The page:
Image result for malingering

But I have never totally bought it that a horse is always telling me the truth.  There are little lies, like “I’ve never seen a trot pole before in my life! How does one horse this contraption?!” which are some variation of “I can’t”/”I don’t wanna”.  And I even understand how “I can’t” and “I don’t wanna” can be really valuable and truthful indicators of something hinkey going on physically or mentally, and should be paid attention to.  And there are occasionally big misunderstandings, like “holy shit that patch of weird ground is the most horrifying thing I have EVER SEEN oh actually it’s fine, nevermind.”

And then there are the Chicken Littles of the world.

Image result for chicken little sky is falling

For a long time, trying to understand what Murray was telling me behaviorally was ridiculously difficult.  He could be so sensitive and reactive that absolutely anything that upset him turned into a huge deal.  Sometimes he seemed to respond really reasonably to the various stimuli of life — a leaf blowing across the barn aisle, a funny sound, a wheelbarrow going by — and sometimes the sky was absolutely falling for weeks on end, and anything more exciting than another horse casually walking past him was cause for IMMEDIATE ALARM.  Responses were scaled proportionately to the level of excitement elicited, just starting around a 7 on a 1-10 scale and going up from there.

This is not exactly what I would call reliable or honest communication.  At some point, when someone tells you that there’s a wolf in the pasture every single day and there is never a wolf there, you stop listening.  There is no wolf out there, the sky isn’t falling, yes that is a saddle, and there is an extension cord that wasn’t there yesterday, and this is just real life, and you have to get used to it.  (Part of me feels like this is something baby animals are supposed to learn.  It’s what I teach puppies — the world is a large and dynamic place, and we don’t get to live in a box that never changes.  Am I wrong in thinking that foals/yearlings/young horses with good handling probably get taught those things too?)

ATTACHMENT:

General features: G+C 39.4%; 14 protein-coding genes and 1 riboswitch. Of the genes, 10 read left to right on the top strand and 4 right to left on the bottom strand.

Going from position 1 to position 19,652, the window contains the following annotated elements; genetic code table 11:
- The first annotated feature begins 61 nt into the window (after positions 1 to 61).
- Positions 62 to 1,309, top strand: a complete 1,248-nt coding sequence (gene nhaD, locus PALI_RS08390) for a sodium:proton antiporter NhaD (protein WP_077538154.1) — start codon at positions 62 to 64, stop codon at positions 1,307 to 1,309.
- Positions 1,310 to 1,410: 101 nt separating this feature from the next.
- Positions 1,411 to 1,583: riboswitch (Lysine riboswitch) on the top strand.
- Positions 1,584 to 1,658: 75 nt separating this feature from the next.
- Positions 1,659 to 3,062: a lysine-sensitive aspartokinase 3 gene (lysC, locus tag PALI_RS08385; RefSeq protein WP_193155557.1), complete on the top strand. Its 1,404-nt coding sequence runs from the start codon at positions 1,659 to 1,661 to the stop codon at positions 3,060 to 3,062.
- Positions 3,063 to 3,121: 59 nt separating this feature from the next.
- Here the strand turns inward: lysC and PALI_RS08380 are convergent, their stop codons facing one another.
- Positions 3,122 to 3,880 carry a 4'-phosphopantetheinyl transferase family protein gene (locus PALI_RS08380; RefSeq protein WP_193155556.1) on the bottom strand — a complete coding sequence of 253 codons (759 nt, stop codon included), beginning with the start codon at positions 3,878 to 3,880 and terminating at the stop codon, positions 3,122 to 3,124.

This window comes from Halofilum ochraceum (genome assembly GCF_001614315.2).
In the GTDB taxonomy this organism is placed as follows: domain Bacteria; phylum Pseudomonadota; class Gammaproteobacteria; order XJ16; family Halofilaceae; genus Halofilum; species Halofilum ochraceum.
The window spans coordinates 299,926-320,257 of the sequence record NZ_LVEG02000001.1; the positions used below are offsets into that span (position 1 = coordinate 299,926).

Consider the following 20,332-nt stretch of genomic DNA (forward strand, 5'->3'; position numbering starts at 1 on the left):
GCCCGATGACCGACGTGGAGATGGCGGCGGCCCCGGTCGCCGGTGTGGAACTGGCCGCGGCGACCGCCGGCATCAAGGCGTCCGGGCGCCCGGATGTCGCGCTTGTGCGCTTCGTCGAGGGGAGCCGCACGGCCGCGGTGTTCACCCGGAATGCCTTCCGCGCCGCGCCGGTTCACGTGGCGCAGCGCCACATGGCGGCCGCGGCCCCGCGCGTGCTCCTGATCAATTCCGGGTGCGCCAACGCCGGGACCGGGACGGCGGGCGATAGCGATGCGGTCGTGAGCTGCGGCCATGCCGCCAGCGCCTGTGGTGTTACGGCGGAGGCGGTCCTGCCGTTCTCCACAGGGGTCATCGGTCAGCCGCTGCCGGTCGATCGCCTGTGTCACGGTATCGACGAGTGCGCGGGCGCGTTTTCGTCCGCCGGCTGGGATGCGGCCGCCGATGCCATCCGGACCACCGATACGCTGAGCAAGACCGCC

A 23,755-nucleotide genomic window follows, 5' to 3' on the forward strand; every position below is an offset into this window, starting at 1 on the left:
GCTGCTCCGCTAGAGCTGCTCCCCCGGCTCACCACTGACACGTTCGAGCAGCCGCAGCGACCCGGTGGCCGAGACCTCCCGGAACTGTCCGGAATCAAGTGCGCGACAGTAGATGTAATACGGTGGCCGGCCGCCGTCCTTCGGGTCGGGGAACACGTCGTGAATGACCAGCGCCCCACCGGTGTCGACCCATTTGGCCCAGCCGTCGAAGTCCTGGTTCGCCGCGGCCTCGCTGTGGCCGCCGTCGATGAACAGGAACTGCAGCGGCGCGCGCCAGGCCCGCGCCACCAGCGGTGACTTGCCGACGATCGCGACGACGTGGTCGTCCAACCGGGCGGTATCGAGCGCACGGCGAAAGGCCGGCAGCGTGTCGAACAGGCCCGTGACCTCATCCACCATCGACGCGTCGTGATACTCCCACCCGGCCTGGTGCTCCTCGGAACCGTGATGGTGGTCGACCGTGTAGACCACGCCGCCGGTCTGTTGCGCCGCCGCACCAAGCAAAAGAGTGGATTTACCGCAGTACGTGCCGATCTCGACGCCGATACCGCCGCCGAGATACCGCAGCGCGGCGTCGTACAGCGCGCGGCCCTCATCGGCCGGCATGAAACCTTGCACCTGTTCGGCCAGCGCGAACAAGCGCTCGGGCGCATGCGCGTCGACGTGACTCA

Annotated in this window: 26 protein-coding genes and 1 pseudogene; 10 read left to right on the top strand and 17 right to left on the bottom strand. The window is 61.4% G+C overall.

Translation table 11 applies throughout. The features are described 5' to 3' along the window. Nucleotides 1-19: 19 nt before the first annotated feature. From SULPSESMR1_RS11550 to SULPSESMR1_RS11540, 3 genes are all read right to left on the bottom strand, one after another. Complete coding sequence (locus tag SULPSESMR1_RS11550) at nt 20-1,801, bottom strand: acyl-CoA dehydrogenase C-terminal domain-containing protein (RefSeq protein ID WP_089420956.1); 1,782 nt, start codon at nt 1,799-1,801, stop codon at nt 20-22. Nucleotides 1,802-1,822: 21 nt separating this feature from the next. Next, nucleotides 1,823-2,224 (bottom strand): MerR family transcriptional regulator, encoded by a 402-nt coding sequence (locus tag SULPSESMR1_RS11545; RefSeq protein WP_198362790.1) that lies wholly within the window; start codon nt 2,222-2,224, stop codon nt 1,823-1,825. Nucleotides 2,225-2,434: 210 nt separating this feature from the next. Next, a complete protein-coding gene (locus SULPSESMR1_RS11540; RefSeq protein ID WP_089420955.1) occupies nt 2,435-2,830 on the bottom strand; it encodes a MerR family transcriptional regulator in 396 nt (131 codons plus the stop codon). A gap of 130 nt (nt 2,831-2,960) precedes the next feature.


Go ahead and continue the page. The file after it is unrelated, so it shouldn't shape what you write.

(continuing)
dummy foal?

This type of communication isn’t what I would call honest, but it isn’t distinctly dishonest either.  Sure, Murray was (probably) trying to tell me about one of the fifty six butterfly-sized things that might be bothering him at any one time — there’s a cat over there, that trash can is new, someone is putting a blanket on another horse!!!!  But those aren’t things that bother 95% of the equine population, and they certainly aren’t things that ought to bother him.  And they aren’t the kind of communication that is actually telling me something — it doesn’t necessarily mean he is sore, or has an abscess, or needs his hocks injected.  It just means a gnat farted somewhere in a mile radius and Murray took offense.

So maybe I’m an asshole for not listening.  But unless the horse was really, physically trying to kill himself (or at risk of doing so), it was so much easier to just tune it out.

A few weeks ago, Murray didn’t want to pick up his left hind foot for me to pick out.  It was strange and annoying, because I thought I’d solved the whole foot picking out situation years ago with a lot of treats and praise.  He would dance away from me all around the tying post (yeah, we still don’t cross tie), and finally for a few days I gave up on picking the foot out and settled with picking it up to look in it briefly and put it down again.  It was ridiculous but it resolved itself in four or five days.

Twin Peaks on Showtime season 1 episode 1 twin peaks showtime GIF

Then last week, I found two blown out abscess holes on his right hind.  One from the coronet band, an one in the heel bulb.  Probably from about the time of the not foot pick upsies issue.

Last week I also had a saddle on trial.  It was a great saddle, at a steal of a price, and everything about it said it would probably fit Murray (I ultimately returned it because it was a hair too long and didn’t fit me).  And when I tried it on Murray he had a pretty horrified, violent reaction.  But, I thought, that was because I stupidly put a bare leather saddle on his naked back.  Everybody knows you put the saddle pad down before the saddle, you silly human.